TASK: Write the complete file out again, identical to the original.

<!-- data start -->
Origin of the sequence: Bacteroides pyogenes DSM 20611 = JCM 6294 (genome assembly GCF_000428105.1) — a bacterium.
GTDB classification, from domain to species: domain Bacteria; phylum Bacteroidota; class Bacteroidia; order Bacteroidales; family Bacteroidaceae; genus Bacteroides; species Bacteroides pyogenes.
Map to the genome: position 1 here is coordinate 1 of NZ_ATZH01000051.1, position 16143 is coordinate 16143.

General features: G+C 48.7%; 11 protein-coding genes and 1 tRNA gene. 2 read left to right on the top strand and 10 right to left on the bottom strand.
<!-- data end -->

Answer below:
Origin of the sequence: Bacteroides pyogenes DSM 20611 = JCM 6294 (genome assembly GCF_000428105.1) — a bacterium.
GTDB classification, from domain to species: domain Bacteria; phylum Bacteroidota; class Bacteroidia; order Bacteroidales; family Bacteroidaceae; genus Bacteroides; species Bacteroides pyogenes.
Map to the genome: position 1 here is coordinate 1 of NZ_ATZH01000051.1, position 16143 is coordinate 16143.

General features: G+C 48.7%; 11 protein-coding genes and 1 tRNA gene. 2 read left to right on the top strand and 10 right to left on the bottom strand.